Veteran James finds peace in housing

After years on the streets and in shelters, military veteran James found a stable home that is helping him to lead a healthier life.

As a proud cadet many decades ago, James was determined to serve his country. But he was one year shy of the minimum age to enlist. Like many young men of that era, he found a way to fudge the details and, at 15, became a private in the Canadian Armed Forces.

But the stress of military service was too much for the young boy. James’ drinking spiraled out of control and, after serving for four years, he was medically discharged. “It was stupid,” he says, his voice thick with regret.

James’ attempts at working were constantly undermined by his addiction. He was unable to hold down a job and, when his parents passed away, he had nowhere to go. He turned to the streets.

For over 15 years, he called a mat in a shelter home. He spent his days collecting bottles, counting his change and hoping it would be enough to buy a drink. “I got so into it, I couldn’t see any other way to do things,” he confesses. “It was just natural to me.”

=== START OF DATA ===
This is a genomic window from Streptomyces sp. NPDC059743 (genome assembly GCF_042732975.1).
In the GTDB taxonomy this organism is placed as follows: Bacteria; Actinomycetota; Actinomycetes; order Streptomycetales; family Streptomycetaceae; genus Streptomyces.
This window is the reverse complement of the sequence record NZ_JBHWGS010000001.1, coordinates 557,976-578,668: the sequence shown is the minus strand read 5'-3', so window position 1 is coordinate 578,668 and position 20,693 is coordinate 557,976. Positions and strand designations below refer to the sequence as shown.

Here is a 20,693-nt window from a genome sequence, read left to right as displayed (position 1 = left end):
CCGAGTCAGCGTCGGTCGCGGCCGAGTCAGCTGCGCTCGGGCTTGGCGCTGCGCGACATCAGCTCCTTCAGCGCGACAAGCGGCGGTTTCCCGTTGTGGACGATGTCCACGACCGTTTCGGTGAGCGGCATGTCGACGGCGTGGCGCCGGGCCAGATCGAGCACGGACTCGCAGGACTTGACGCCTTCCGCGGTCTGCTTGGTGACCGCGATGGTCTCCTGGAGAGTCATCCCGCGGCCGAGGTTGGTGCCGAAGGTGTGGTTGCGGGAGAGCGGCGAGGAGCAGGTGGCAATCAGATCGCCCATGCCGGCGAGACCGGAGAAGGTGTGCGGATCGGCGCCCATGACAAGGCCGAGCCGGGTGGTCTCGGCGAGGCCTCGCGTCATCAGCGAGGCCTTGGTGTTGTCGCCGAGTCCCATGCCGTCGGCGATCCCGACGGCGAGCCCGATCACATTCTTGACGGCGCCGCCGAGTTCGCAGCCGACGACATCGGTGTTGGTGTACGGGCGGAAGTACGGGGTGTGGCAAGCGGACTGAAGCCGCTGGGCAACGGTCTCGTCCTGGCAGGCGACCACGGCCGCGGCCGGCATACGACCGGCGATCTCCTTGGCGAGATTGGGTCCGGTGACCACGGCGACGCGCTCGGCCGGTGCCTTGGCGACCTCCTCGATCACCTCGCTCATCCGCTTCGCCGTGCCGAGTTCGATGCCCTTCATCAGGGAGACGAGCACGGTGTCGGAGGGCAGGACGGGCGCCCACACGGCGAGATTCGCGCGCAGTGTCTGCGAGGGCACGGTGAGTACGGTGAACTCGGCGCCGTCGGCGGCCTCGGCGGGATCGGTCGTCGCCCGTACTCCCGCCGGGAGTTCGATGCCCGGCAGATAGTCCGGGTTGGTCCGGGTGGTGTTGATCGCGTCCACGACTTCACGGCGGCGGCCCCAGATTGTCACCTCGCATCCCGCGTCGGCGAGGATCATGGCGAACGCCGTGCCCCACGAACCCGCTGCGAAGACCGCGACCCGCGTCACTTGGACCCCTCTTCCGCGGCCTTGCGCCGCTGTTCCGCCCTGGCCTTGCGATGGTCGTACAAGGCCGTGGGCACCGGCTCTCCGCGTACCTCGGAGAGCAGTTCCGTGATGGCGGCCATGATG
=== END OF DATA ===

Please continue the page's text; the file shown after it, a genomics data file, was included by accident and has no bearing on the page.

James grew tired of fighting for a spot in shelter lineups and being controlled by the desperate need for alcohol. “I was sick of getting nowhere,” he says. He was convinced he would never be able to quell his addiction.

Two years ago, James found a home at a 15-unit apartment building for male veterans experiencing homelessness. It is owned by the Calgary Homeless Foundation and operated by Calgary Alpha House Society, which also provides 24/7 support services to tenants. Staff will accompany them to appointments, organize social activities, and help with cooking, cleaning and anything else they may need.

And the staff’s door is always open. “They talk to us and help us with our problems,” James says.

He admits that moving into an apartment was a substantial adjustment. “But I’m doing a lot better. I’m finally getting my thoughts back in order.”

He now takes his medications regularly – “without alcohol,” he adds proudly. He keeps a journal and writes stories around his experiences. His home is clean and orderly, dotted here and there with personal trinkets and memorabilia. “Living here helps me stay away from situations I shouldn’t be in,” he says. “I’ve been able to move away from the street mentality.”

James is thankful for his home. “If it wasn’t for my home, I would be in a psychiatric ward, or dead,” he says. “I never want to lose my home; I don’t ever want to go back to the shelters and the mats. It’s peaceful here.”

I never want to lose my home; I don’t ever want to go back to the shelters and the mats. It’s peaceful here.